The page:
British Association for American Studies


Ben Offiler

Ben completed his PhD at the University of Nottingham and is currently Lecturer in History at Sheffield Hallam University. His current research examines the role of philanthropic NGOs in US foreign relations, focusing on the Near East Foundation’s education and disease control programmes in Iran during the Cold War. His first book – US Foreign Policy and the Modernization of Iran: Kennedy, Johnson, Nixon, and the Shah – was published in 2015 by Palgrave Macmillan.

Review: The US and Us: American History in Britain in the Twenty-First Century

Studying American history in the UK poses a number of challenges for scholars – not least in terms of accessing primary sources. More than this, the workshop provided a space for early career researchers to discuss and identify the problems they face at this stage in their career, as well as the opportunities they have to shape the nature of US history in UK Higher Education.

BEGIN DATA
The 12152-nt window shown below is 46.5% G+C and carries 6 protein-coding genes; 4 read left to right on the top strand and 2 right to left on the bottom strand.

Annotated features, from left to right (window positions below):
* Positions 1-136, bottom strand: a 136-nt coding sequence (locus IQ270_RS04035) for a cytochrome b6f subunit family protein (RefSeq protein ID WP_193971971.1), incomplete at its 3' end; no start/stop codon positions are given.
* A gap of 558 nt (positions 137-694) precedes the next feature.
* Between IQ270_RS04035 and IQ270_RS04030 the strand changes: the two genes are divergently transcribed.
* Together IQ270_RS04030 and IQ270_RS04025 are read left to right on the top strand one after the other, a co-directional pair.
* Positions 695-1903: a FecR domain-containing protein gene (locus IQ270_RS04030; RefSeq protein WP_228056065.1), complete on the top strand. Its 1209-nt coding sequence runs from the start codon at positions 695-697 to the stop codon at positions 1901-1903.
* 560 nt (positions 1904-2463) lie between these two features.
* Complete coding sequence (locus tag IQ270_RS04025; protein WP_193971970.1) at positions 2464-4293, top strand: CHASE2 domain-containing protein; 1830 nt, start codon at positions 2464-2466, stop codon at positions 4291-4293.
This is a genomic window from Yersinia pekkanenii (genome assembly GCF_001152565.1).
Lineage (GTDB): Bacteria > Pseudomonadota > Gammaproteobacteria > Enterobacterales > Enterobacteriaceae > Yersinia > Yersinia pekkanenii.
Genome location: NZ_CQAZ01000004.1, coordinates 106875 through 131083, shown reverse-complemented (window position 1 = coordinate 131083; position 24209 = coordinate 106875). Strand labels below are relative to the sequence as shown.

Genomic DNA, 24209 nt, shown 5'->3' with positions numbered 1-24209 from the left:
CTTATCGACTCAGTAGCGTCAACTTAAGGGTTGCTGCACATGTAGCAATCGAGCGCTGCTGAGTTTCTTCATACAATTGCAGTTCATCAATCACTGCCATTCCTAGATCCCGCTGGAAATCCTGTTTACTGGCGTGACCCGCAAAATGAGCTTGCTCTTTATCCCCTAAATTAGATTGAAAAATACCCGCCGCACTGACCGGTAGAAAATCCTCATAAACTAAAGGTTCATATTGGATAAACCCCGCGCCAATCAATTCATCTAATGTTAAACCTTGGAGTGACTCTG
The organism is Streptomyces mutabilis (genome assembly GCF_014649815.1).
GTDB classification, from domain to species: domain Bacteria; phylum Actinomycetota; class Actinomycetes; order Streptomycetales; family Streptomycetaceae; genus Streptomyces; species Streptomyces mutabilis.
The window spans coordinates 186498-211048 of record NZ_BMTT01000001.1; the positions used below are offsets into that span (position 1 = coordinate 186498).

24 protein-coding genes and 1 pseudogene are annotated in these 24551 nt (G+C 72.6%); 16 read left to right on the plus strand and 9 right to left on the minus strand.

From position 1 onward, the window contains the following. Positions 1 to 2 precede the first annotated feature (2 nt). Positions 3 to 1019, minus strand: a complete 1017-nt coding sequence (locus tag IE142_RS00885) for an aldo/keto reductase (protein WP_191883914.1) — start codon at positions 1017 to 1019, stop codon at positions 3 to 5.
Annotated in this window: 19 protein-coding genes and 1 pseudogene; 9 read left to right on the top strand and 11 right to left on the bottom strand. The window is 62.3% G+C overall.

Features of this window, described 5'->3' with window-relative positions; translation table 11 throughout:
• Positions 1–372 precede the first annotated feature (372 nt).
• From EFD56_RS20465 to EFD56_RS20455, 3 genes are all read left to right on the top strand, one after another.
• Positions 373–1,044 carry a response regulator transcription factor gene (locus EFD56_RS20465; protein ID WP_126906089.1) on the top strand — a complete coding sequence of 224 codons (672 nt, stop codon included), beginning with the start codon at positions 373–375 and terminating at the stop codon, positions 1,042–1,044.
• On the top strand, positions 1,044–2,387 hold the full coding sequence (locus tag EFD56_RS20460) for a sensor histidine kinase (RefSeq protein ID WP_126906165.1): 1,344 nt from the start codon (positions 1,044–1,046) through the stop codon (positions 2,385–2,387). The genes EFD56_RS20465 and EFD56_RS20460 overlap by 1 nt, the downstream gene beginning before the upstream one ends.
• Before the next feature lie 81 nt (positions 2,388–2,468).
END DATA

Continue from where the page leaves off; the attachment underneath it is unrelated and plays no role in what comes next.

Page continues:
From Academia to Parliament: How academics can support the Foreign Affairs Committee

A few months ago I attended a half-day workshop at the Houses of Parliament as part of an effort by the Foreign Affairs Committee (FAC) to engage with the research and expertise of academics and, in particular, early career scholars.

Editor’s Feature: ECR Ben Offiler Reflects On His First Academic Interview

Following the popularity of Sue Currell’s post on “Academic Job Applications: Do’s and Don’ts”, we thought it would be a good idea to consider what happens when you actually get invited to interview. Next week, we will be publishing Sue’s post on “Academic Job Interviews: Do’s and Don’ts” but today USSO co-editor Ben Offiler writes about his first academic interview experience:

“After deciding that my powder blue wedding tux wasn’t suitable for an interview I bought a new green suit (I know, a bold choice), having my own Pretty Woman moment in the process.”

60 Seconds With Ben Offiler

What advice would you give to early career academics?

“I was speaking to a friend today who commented that both during and after the PhD it’s very easy to focus on the negative aspects of academia, all the parts that you find difficult or that others seem so much better at, while forgetting about the things at which you excel. So, I guess my advice would be to accentuate the positive.”